More than 2,500 flights to or from US airports were delayed through Sunday morning during the post-Thanksgiving travel rush as severe weather, including rain, high winds and snow, devastated the main cities.
Nearly 55 million people were expected to travel 50 miles or more from their homes this Thanksgiving weekend, “an increase of 1.5% over 2021 and 98% of pre-pandemic volumes,” according to AAA. In addition to the 2,564 delayed flights as of 2:30 p.m. ET, 63 US flights were cancelled, according to FlightAware.com.
Wind advisories were in effect Sunday for approximately 14 million people throughout the Ohio Valley and Southeast, including Memphis and Nashville, Tennessee; Louisville, Kentucky; and Asheville, North Carolina.
A 53 mph wind gust was reported early Sunday morning in Kentucky. Gusts for this afternoon will range between 25 and 35 mph.
On Sunday morning, rain battered the Southeast, Mid-Atlantic, and Great Lakes regions, threatening morning commutes from cities including Chicago, St. Louis, Detroit, Indianapolis, Cleveland, Atlanta, Washington, DC, Nashville, Tennessee. and Charlotte, North Carolina
This clump of rain will continue to move northeast, bringing the heaviest downpours to New York City, Washington, DC, and Boston early through mid-afternoon Sunday.
The rain will mostly end in the late afternoon and early evening in the Northeast, but a few scattered showers may persist late Sunday night into early Monday in parts of New England, and rain will change to snow in some parts. of northern Maine.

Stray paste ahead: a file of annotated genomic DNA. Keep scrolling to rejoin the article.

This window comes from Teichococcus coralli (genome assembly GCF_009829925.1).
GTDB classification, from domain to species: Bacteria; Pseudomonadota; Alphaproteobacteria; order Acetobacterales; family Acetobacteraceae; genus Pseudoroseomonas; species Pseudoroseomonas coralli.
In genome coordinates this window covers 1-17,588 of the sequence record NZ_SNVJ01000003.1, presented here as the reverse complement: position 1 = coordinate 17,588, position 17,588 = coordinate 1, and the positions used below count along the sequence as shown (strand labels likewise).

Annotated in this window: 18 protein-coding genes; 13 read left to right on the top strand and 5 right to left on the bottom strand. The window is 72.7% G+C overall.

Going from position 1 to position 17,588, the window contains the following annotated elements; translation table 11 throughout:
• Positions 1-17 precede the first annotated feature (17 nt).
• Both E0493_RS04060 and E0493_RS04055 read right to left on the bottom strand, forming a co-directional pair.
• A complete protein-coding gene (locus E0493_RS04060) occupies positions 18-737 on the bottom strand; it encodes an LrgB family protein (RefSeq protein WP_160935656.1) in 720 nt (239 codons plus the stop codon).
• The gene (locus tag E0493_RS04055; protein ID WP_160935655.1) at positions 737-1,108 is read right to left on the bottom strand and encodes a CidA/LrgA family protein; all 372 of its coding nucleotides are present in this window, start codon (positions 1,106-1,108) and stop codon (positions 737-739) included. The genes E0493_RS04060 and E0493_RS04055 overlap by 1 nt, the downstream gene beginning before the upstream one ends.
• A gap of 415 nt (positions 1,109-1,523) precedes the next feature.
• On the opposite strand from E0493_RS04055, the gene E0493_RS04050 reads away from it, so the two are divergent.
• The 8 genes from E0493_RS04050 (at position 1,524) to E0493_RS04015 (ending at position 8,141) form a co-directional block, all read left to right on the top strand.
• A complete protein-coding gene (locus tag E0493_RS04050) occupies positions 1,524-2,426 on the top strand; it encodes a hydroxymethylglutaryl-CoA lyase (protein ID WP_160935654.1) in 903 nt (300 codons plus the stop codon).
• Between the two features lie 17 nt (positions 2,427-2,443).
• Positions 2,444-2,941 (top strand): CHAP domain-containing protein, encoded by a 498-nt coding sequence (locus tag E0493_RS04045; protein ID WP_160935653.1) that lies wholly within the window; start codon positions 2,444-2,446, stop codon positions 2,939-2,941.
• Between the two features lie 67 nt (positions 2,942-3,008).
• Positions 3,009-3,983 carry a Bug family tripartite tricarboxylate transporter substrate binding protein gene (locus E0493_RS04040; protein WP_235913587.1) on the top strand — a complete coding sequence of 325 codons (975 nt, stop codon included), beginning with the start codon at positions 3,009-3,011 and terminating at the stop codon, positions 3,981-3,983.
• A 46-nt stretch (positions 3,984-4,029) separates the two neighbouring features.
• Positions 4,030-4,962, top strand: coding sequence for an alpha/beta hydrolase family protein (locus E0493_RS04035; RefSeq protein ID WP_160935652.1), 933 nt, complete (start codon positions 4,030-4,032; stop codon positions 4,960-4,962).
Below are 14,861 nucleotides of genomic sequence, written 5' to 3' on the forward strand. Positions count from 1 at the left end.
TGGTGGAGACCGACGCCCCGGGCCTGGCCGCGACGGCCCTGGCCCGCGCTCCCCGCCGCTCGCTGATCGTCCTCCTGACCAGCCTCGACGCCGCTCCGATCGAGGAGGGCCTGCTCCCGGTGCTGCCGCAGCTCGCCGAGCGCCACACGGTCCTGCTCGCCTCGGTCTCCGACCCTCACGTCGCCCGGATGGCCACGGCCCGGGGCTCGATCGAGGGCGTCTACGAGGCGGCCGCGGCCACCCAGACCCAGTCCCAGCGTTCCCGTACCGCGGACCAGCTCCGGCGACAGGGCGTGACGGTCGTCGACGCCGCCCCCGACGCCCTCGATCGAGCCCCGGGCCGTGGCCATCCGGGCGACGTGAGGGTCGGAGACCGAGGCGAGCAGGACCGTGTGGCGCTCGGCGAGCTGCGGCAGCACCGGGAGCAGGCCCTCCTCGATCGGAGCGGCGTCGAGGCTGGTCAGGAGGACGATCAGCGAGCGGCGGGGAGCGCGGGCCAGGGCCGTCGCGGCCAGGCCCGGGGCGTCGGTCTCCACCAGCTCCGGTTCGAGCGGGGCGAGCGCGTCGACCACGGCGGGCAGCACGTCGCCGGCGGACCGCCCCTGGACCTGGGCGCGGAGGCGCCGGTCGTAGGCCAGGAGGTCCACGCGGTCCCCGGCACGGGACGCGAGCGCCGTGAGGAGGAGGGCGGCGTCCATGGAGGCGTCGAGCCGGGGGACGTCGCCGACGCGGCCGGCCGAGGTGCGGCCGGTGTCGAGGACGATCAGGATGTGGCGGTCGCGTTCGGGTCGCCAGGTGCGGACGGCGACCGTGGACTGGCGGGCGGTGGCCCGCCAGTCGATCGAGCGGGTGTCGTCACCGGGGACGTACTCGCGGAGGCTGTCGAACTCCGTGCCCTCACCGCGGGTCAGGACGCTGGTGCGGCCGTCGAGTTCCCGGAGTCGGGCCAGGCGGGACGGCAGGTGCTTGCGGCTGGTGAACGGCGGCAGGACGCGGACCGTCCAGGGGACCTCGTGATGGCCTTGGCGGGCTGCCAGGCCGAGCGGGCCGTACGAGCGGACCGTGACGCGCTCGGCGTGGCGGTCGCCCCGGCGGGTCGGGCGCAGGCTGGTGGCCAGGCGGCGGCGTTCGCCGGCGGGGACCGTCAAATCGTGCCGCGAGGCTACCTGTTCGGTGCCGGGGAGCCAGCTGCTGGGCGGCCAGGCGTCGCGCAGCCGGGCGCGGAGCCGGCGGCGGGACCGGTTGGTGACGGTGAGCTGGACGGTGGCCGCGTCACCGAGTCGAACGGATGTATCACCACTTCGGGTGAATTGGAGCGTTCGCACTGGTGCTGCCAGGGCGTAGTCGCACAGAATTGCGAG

Storm totals will range from 0.5 to 1.25 inches of rain in the eastern third of the country.
Another developing storm system has continued to bring heavy rain in addition to snow to the mountains of the Pacific Northwest this weekend with winter weather watches and storms from Washington to Colorado, according to the weather service.
The heaviest snow Sunday will fall in parts of the Cascades and northern Rocky Mountains with totals generally ranging from 2 to 7 inches, but snow accumulation of 15 inches or more is possible for higher elevations and mountain passes. . There will also be quite a bit of wind, with gusts up to 65 mph possible, greatly reducing visibility and making travel dangerous.
Snow from this system will descend to the south on Monday, affecting Utah, Wyoming and Colorado. Snowfall totals will range from 6 to 12 inches, with higher localized amounts possible at higher elevations, according to the weather service. Wind gusts will also stay high in this region to start the week, with gusts around 30 to 50 mph.
Looking ahead, this storm system will bring an increased risk of severe weather to the mid-lower Mississippi Valley on Tuesday.
christina rap contributed.